The phrase “16-gauge shotgun” often sparks memories of yesteryear: the dusty old single shot from the 50s you inherited from your grandfather, or the quirky old pump you once eyed in the gun store.
The 16-gauge shotgun is a strange gun, especially in the Western U.S. I understand it has a bit more popularity in the Northeast, and of course our European cousins seem overly fond of it. But just what good is a semi-obsolete shotgun that seems to stay alive out of sheer force of habit?
Here are four good answers you should consider one:
1. They can be cheap. Odds are that a comparable 16-gauge will be cheaper on the used gun rack than a similar 12- or 20-gauge. The market just isn’t there, and these things can languish on the shelves. They still go “boom,” though, and still are perfectly good for whatever use you might have for a shotgun. If you are into saving money, you can assemble a nice battery of quality shotguns at an incredible saving by going with a 16-gauge.
2. They fill a sweet spot between 12- and-20 gauge. The shot patterns fall nicely in the middle of the two, and often 16s are lighter to carry than a 12. The right-in-the-middle performance of a 16-gauge means better success in the field and better performance in the kind of circumstances where you might want to haul a light 20-gauge around. The 16-gauge really shines in thick brush, where hunters might normally choose a 12-gauge to bust through the cover. However, you wind up with small game riddled with more pellets than might be desirable, but often a 20-gauge just won’t cut it. The 16 is “just right” for those circumstances.
3. The 16-gauge is a handloader’s dream come true. Admittedly, this is because at some point you have to load for it, due to inconsistent availability of ammo, but once you are freed from the traditional market and cultural expectations of what the “ideal” load is, you are wide open to do your own thing. I have always maintained that if I must load my ammo, I’d rather do it for a niche gun than one where I can get whatever I want off the shelf in the gunstore. This is why I carry a .41 magnum revolver, shoot a Krag, and have a 16-gauge single shot for birds. Beyond that, you can make a 16-gauge do the work of a 20 or 12 with little effort, depending on how you load for it. What’s not to love?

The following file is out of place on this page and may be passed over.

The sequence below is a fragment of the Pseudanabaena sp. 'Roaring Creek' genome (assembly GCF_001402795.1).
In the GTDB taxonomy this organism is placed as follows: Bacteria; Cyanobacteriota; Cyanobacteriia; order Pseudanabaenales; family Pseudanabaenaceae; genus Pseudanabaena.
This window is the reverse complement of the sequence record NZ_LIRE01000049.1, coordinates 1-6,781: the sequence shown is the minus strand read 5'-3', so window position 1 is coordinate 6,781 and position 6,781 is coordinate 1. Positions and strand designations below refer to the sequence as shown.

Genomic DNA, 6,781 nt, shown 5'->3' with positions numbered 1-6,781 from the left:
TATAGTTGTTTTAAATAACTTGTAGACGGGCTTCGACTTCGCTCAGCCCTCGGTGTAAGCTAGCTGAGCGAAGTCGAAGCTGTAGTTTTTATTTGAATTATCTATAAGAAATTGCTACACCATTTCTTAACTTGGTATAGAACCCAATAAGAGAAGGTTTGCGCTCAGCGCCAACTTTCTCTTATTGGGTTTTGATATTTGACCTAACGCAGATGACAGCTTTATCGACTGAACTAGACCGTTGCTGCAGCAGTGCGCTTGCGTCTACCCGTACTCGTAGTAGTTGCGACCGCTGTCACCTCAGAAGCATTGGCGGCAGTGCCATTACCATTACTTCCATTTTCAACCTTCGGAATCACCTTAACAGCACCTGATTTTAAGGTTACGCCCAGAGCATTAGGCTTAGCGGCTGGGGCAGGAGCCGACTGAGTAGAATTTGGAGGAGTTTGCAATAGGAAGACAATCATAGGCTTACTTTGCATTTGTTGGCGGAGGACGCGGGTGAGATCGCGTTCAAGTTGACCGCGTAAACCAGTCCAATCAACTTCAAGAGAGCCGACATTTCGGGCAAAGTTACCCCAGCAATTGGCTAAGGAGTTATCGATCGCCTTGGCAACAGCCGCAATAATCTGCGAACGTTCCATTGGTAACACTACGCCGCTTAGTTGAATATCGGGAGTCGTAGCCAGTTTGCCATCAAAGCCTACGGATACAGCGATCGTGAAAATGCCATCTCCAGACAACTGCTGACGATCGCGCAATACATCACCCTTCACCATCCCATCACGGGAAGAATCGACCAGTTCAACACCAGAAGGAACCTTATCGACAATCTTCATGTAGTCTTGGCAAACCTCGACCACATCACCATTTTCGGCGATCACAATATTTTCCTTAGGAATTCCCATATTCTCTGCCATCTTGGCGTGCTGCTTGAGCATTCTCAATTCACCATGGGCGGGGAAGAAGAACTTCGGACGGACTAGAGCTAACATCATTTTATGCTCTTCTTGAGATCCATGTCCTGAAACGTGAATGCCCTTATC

4. The ammo really isn’t that hard to find. If you live near a population center or a large sporting goods store, odds are there are basic 16-gauge loads available to you: birdshot, buckshot, slugs and the like. It’s easy to overlook, but once you start shopping for it, 16-gauge ammo seems to pop up everywhere. Really, a good 16-gauge is a darn fine gun. What I like most about them, though, is that you can walk into almost any country gun shop, or old pawnshop, and find at least one or two neat old 16-gauges. There is something classy about picking up an old break-action shotgun, cleaning it up and bringing it back to life.
So many 16-gauge shotguns fed families, or were prized possessions and are now relegated to the dustbin of history because they aren’t the “latest” and “greatest” scattergun. When shopping for a used 16-gauge, you often will find they are well-preserved, often because at some point the owner decided it was too oddball a cartridge to keep using regularly.
I have seen fine semi-auto 16s at crazy low prices. I can’t begin to count the number of nearly mint 1950s department store branded pumps I’ve run across, either. And, of course, there are a great many old single-shot 16s out there. Well-used, well-loved, but still with plenty of life left in them. The 16-gauge is a direct link back to a different time in American history, when things moved a little slower and were at times a bit simpler.
Hardly an obsolete cartridge, with just a little bit of care, you’ll find a good 16-gauge shotgun is one heck of an off-the-grid companion or even just spare shotgun. Pick one up. You’ll be glad you did.
Do you own a 16-gauge? Have you ever shot one? What do you think? Share your thoughts in the section below: